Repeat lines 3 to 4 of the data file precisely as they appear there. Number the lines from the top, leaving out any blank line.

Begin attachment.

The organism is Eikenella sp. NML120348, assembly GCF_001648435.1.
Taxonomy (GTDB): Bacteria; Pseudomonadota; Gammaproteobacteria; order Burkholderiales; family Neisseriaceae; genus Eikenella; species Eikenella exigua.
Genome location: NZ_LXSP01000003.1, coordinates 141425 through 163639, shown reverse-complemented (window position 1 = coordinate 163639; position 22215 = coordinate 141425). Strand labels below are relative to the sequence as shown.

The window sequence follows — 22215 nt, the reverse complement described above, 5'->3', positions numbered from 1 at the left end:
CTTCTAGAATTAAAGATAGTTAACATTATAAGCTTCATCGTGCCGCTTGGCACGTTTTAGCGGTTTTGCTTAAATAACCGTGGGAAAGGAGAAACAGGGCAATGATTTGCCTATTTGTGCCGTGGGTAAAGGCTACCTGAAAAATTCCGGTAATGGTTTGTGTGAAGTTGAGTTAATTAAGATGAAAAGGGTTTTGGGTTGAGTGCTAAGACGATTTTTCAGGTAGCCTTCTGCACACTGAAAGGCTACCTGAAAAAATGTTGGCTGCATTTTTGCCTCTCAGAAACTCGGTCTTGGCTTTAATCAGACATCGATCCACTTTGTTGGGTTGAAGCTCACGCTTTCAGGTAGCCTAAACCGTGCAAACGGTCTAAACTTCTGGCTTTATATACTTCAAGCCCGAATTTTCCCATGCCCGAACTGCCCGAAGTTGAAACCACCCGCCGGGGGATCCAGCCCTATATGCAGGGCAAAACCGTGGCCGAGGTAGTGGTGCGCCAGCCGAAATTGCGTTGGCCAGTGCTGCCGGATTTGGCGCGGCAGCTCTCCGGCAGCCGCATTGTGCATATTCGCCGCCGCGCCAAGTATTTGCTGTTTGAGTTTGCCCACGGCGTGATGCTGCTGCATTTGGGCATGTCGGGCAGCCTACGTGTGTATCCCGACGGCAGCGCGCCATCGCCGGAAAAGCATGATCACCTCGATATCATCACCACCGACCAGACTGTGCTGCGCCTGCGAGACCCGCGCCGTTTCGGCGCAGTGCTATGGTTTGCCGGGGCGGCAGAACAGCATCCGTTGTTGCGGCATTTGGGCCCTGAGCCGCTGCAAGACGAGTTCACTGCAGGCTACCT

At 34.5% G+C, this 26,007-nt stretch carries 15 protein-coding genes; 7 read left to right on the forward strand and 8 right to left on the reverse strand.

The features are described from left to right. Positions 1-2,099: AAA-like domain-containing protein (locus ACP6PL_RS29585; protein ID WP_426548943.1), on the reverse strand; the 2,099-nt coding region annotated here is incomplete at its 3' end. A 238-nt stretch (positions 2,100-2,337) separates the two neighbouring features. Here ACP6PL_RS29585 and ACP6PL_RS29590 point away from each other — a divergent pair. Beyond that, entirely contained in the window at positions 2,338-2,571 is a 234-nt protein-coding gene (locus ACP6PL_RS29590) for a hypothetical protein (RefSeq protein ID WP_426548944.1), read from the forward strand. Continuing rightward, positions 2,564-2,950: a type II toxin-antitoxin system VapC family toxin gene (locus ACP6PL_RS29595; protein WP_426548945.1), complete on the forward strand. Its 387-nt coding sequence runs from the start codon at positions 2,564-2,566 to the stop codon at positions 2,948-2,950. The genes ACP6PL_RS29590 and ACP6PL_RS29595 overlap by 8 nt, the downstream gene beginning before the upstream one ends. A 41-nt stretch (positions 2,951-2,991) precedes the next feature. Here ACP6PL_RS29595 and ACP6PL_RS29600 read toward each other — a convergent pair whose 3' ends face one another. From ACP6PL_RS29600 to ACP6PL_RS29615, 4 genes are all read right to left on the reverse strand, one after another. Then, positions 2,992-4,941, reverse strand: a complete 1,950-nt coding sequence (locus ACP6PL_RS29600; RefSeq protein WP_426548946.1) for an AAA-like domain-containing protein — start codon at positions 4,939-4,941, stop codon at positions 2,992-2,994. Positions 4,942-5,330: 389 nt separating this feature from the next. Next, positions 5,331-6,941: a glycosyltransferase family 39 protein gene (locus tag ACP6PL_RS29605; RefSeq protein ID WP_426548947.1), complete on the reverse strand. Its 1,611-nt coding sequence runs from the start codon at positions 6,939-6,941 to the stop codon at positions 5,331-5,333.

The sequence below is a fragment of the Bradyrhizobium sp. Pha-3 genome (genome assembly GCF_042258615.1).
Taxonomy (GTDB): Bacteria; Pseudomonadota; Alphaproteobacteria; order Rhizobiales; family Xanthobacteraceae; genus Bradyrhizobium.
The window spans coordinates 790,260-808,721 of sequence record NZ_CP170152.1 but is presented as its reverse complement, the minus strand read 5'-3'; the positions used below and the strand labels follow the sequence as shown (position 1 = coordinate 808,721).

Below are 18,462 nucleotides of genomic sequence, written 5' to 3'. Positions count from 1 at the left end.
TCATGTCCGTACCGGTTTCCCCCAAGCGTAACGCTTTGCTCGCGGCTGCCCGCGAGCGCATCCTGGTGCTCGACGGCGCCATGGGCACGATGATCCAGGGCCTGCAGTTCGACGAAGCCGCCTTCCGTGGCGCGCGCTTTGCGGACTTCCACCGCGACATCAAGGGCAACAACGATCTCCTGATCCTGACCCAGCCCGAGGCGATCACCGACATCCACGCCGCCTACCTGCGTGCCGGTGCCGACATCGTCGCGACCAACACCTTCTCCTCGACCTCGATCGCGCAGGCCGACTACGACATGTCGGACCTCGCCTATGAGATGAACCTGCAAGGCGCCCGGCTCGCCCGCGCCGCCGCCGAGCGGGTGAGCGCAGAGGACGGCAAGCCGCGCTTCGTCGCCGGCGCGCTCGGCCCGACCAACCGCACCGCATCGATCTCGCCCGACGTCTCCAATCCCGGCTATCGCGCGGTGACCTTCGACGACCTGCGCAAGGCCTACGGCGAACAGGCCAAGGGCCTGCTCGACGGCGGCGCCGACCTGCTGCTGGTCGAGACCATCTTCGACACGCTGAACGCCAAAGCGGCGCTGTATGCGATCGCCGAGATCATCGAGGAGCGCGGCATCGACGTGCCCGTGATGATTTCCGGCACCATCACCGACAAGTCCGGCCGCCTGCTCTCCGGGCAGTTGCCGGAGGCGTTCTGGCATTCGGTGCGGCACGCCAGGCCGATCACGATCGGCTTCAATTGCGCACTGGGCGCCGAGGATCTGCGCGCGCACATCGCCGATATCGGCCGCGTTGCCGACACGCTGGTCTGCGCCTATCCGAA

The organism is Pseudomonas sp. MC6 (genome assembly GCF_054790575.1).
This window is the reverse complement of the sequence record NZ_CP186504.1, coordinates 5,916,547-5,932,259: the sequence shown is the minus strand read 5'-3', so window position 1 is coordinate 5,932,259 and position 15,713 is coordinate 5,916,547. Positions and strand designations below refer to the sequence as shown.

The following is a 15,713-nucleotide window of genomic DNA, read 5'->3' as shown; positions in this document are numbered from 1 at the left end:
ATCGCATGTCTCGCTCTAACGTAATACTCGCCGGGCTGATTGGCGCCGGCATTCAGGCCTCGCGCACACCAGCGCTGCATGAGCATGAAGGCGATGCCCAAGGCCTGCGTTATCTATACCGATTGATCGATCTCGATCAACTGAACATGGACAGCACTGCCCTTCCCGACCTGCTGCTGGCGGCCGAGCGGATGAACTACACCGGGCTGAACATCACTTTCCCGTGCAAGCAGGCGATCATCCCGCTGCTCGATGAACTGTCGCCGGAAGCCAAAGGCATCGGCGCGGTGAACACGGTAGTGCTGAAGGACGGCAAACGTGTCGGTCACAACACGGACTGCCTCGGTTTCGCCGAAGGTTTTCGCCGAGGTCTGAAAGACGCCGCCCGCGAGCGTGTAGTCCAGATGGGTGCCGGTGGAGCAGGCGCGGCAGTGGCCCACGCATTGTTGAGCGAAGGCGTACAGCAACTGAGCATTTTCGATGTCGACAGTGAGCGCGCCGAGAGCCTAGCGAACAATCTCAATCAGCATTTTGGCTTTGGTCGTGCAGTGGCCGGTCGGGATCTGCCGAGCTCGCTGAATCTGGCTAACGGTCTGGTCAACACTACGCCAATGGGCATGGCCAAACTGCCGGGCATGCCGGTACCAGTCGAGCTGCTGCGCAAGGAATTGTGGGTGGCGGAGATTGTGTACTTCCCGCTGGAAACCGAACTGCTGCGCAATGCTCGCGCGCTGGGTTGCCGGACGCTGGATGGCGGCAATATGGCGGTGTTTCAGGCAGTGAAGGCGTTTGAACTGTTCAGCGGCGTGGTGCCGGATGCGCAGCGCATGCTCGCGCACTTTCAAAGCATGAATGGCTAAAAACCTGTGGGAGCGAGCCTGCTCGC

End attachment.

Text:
Genome location: NZ_LXSP01000003.1, coordinates 141425 through 163639, shown reverse-complemented (window position 1 = coordinate 163639; position 22215 = coordinate 141425). Strand labels below are relative to the sequence as shown.

The window sequence follows — 22215 nt, the reverse complement described above, 5'->3', positions numbered from 1 at the left end: